In another approach, used to arrive more directly at conclusions about the relative dietary importance of each species, the analyst weighs the bone from each species and then multiplies that weight by a factor to determine the amount of meat represented by each type of animal. In using this method, however, every scrap of bone must be utilized in order to arrive at an unbiased approximation of amount of meat (Daly 1969:149). Because much of the bone analyzed usually is fragmented, it is nearly impossible to place each scrap into its appropriate species category. Further, it is impossible to account for all of the bone missing from the site or not retrieved during excavation. Also, the weight of the bone is affected by whether or not it was burned or charred and by the thoroughness with which it was cleaned and dried after excavation. Another objection to the weight method is the fact that it begins with the assumption that there is a fairly constant relationship between the weight of an animal and the weight of its bones. Although there is a correlation between these two factors, the relationship is variable (Smith 1975a:100). To counteract this bias it would be necessary to apply a different live weight value for each age and sex category for each species analyzed. Because it is not always possible to identify the species to which a fragment belongs, let alone the age or sex of the animal, the weight method is only appropriate for use with relatively few completely identified fragments.
The minimum numbers of individuals (MNI) method avoids many of the problems that plague the other two methods. Using the simplest form of this procedure, the minimum number of animals of each species is determined by counting the maximum number of any particular bone. When possible, the age, sex, and size of the animal is taken into account to increase the accuracy of this method. This analytical procedure is superior to the other procedures for a number of reasons.
The minimum number of animals that the bones could have come from is an indisputable fact. It is, moreover, a direct measure of a number of animals involved and is an abstraction of the true number of animals involved only within fixed limits. It also involves no assumptions about differential preservation of bone which can not be checked by examination of the specimens or by a site inspection. It is therefore using verifiable facts throughout (Chaplin 1971:70).
Grayson (1973:70) notes that the minimum-numbers method "provides us with units which are necessarily independent of one another, and which may therefore be validly used in further statistical manipulation."
Despite these advantages, the minimum-numbers method also has several shortcomings. First, there is more than one way to derive the minimum number figure from an assemblage. Variation in the way in which faunal material from a site is grouped, for example, affects the results of analysis. If the material is separated into clusters according to the stratum and excavation unit in which it is found, it will yield the largest estimation of MNI. If the excavation unit is ignored, the minimum number decreases, and if neither excavation unit nor stratigraphy is used in grouping the material, the number will be even smaller (Grayson 1973:433). The comparability of the data produced by the minimum-numbers method is still suspect unless the analyst explicitly states how he arrived at his figures.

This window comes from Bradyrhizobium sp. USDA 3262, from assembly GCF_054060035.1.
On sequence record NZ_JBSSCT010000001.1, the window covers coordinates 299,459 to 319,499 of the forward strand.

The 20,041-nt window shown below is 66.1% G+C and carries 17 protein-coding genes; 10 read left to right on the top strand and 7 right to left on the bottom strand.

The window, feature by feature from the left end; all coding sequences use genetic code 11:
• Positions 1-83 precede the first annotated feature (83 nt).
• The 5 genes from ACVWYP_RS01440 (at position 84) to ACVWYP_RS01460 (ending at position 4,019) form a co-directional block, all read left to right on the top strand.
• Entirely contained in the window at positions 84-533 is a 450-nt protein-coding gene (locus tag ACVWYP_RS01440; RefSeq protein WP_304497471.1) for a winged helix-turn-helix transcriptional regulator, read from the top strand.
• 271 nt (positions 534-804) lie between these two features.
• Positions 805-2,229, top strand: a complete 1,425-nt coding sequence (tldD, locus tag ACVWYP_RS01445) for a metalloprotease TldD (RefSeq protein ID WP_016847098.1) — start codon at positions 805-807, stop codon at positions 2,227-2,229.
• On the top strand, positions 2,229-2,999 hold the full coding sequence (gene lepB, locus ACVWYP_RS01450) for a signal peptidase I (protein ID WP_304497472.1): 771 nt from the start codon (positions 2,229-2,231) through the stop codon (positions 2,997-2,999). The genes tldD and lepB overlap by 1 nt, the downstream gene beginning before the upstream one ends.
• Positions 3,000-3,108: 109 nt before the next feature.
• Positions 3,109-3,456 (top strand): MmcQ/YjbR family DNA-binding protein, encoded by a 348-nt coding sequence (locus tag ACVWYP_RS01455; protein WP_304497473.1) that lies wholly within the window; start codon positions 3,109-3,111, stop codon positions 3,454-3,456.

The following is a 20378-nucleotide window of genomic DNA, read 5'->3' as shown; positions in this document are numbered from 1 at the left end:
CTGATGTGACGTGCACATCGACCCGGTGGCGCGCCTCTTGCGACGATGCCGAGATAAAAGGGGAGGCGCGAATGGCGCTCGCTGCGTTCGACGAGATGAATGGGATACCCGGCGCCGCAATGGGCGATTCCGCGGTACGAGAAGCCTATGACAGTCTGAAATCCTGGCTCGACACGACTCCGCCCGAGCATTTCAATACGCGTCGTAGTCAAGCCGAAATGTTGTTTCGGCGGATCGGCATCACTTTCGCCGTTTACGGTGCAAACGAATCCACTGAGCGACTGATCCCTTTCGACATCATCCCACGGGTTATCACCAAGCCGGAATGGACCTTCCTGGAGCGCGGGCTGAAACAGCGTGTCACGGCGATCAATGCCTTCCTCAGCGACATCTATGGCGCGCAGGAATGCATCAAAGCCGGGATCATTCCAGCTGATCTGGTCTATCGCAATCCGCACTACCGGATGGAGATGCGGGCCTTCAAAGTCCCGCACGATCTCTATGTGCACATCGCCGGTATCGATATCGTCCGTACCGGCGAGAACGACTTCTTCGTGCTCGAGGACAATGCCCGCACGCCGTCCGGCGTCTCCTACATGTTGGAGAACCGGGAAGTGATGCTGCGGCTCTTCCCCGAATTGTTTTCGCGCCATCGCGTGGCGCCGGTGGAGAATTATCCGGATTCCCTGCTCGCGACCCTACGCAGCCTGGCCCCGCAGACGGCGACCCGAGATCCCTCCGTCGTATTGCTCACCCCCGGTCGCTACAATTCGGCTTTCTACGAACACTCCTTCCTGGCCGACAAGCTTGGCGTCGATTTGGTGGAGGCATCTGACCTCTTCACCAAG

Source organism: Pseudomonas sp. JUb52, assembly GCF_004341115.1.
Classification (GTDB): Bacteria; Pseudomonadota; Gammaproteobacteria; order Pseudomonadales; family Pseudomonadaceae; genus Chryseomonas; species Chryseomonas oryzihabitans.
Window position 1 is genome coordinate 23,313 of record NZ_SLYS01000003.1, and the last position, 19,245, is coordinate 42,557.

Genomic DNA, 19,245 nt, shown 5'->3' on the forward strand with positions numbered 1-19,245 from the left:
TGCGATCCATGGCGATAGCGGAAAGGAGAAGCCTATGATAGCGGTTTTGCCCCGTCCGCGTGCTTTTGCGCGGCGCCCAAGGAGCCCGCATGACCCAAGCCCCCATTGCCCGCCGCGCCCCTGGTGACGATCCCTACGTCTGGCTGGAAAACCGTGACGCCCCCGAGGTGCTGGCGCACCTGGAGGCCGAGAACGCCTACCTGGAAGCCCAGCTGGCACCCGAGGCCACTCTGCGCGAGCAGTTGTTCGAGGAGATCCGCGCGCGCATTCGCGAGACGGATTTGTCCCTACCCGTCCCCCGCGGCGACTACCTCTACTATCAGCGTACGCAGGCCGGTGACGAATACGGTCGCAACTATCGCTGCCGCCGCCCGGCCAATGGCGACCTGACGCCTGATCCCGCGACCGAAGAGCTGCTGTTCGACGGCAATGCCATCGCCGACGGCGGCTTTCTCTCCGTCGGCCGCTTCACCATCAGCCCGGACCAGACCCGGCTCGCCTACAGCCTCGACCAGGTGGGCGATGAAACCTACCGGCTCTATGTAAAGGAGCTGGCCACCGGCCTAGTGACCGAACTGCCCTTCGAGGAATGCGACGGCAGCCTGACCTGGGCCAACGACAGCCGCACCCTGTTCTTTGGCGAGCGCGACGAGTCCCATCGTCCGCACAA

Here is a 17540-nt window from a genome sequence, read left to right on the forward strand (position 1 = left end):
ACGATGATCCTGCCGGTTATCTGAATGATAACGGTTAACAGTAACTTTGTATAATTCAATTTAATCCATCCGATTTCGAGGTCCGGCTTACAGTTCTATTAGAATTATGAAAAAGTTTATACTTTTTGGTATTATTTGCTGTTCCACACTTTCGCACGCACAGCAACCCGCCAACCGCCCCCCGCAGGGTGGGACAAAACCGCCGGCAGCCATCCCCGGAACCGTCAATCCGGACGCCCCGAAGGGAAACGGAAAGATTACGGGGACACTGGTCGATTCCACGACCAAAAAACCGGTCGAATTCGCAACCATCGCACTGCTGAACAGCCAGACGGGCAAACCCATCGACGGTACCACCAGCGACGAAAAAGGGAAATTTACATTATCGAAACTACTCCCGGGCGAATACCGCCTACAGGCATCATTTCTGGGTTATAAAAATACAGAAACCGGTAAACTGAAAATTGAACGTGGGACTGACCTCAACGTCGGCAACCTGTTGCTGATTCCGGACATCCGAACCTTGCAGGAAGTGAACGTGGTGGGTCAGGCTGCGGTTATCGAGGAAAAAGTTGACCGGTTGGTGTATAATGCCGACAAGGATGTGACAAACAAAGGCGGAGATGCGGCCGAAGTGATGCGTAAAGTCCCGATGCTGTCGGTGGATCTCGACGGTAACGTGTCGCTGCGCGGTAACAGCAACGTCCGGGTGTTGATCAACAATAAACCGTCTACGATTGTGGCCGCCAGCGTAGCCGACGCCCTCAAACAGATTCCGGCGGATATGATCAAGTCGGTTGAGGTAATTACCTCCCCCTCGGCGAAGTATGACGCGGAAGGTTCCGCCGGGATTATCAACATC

All three methods were used to quantify the faunal remains from the Wall and Fredricks sites. The NISP method was used because it was calculated automatically as the bone fragments were identified. Also, the weight of the bone identified for each taxonomic category was calculated. Comparison of the relative abundance of each species, as revealed by the number of identified fragments and by the weight of these fragments, provided information useful not only in determining the possible importance of these animals to the original inhabitants, but also information about the conditions (such as fragmentation or preservation) that affected how much of the assemblage could be identified and to what taxonomic level. The weights of the identified bones were not converted to meat weights because of the vast array of biases introduced by the use of the weight method.
The minimum numbers of individuals method was relied on most heavily in interpreting the two faunal assemblages. In comparing the assemblages from the Wall and Fredricks sites, MNI was calculated from each site as a whole, with neither the excavation unit nor site stratigraphy taken into consideration. Although it yielded the smallest number of individuals, this method was necessary because of the different contexts from which the two assemblages were recovered.